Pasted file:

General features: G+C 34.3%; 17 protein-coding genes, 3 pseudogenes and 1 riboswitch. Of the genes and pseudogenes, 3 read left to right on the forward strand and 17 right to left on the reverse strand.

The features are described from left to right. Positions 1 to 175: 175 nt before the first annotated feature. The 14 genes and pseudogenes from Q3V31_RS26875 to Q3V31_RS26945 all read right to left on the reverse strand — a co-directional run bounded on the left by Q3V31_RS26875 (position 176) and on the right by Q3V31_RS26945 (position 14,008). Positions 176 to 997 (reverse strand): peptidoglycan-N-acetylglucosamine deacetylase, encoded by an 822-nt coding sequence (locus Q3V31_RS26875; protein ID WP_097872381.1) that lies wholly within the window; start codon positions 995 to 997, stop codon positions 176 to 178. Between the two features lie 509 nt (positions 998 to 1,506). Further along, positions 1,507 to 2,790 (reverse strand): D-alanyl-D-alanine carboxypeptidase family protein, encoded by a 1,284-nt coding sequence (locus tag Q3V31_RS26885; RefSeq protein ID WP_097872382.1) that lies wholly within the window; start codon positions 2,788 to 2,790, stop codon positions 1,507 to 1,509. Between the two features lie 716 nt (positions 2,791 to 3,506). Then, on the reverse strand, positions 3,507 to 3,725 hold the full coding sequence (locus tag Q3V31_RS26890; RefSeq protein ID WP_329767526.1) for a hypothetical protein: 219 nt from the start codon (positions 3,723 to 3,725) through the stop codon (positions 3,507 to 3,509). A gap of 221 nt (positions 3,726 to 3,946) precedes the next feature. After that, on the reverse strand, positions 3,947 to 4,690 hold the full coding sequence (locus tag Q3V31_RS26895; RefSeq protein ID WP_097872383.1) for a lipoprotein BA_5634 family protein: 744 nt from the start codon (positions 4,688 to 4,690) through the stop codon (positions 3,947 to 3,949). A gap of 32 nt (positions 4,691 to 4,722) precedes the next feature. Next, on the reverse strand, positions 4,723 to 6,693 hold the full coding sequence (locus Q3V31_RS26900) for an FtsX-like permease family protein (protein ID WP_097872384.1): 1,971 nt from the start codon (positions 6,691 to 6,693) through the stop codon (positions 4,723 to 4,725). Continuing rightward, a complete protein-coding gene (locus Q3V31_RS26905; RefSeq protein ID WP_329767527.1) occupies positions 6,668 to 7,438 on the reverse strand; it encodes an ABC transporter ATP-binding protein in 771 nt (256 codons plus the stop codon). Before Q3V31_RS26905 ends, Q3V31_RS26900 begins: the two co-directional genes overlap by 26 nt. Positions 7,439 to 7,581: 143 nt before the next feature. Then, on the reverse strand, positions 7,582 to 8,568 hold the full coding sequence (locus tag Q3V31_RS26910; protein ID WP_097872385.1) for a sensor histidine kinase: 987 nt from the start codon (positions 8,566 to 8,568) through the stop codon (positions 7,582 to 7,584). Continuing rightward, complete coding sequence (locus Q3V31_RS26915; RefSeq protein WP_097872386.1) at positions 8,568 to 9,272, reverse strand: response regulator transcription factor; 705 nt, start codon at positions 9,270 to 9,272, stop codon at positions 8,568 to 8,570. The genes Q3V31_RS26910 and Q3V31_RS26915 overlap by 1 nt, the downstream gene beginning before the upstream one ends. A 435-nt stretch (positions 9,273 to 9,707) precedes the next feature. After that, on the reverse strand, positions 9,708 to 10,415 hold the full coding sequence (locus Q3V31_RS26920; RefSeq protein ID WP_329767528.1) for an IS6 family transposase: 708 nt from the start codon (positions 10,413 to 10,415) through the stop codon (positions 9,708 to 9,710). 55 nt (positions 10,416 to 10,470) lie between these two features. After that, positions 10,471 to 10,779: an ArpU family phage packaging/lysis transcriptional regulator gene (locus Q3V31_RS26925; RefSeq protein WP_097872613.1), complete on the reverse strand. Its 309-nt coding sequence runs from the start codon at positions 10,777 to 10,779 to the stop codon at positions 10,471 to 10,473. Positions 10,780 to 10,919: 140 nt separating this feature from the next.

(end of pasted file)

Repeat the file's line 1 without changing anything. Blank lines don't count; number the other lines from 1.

General features: G+C 34.3%; 17 protein-coding genes, 3 pseudogenes and 1 riboswitch. Of the genes and pseudogenes, 3 read left to right on the forward strand and 17 right to left on the reverse strand.